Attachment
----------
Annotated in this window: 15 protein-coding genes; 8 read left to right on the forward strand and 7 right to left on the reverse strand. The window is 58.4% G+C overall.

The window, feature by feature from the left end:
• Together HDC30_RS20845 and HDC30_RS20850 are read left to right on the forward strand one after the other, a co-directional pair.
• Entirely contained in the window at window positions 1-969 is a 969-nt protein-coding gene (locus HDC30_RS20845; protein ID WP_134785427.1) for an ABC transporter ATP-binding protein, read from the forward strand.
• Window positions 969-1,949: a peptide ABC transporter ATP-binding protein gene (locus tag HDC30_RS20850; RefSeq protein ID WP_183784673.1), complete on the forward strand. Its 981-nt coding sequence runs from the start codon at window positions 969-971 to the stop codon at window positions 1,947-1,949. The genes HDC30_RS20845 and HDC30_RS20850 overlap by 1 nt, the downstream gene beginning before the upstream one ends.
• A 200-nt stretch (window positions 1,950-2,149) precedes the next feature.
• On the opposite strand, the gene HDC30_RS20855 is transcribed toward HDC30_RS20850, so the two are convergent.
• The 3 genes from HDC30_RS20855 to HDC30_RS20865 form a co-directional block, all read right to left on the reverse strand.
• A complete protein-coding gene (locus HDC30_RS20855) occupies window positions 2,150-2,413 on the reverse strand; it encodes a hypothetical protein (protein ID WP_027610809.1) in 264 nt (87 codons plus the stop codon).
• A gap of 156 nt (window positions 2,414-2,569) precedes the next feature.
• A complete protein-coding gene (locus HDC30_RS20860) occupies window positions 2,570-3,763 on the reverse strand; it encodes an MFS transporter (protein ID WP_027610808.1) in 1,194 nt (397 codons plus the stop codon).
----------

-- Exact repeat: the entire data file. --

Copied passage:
Annotated in this window: 15 protein-coding genes; 8 read left to right on the forward strand and 7 right to left on the reverse strand. The window is 58.4% G+C overall.

The window, feature by feature from the left end:
• Together HDC30_RS20845 and HDC30_RS20850 are read left to right on the forward strand one after the other, a co-directional pair.
• Entirely contained in the window at window positions 1-969 is a 969-nt protein-coding gene (locus HDC30_RS20845; protein ID WP_134785427.1) for an ABC transporter ATP-binding protein, read from the forward strand.
• Window positions 969-1,949: a peptide ABC transporter ATP-binding protein gene (locus tag HDC30_RS20850; RefSeq protein ID WP_183784673.1), complete on the forward strand. Its 981-nt coding sequence runs from the start codon at window positions 969-971 to the stop codon at window positions 1,947-1,949. The genes HDC30_RS20845 and HDC30_RS20850 overlap by 1 nt, the downstream gene beginning before the upstream one ends.
• A 200-nt stretch (window positions 1,950-2,149) precedes the next feature.
• On the opposite strand, the gene HDC30_RS20855 is transcribed toward HDC30_RS20850, so the two are convergent.
• The 3 genes from HDC30_RS20855 to HDC30_RS20865 form a co-directional block, all read right to left on the reverse strand.
• A complete protein-coding gene (locus HDC30_RS20855) occupies window positions 2,150-2,413 on the reverse strand; it encodes a hypothetical protein (protein ID WP_027610809.1) in 264 nt (87 codons plus the stop codon).
• A gap of 156 nt (window positions 2,414-2,569) precedes the next feature.
• A complete protein-coding gene (locus HDC30_RS20860) occupies window positions 2,570-3,763 on the reverse strand; it encodes an MFS transporter (protein ID WP_027610808.1) in 1,194 nt (397 codons plus the stop codon).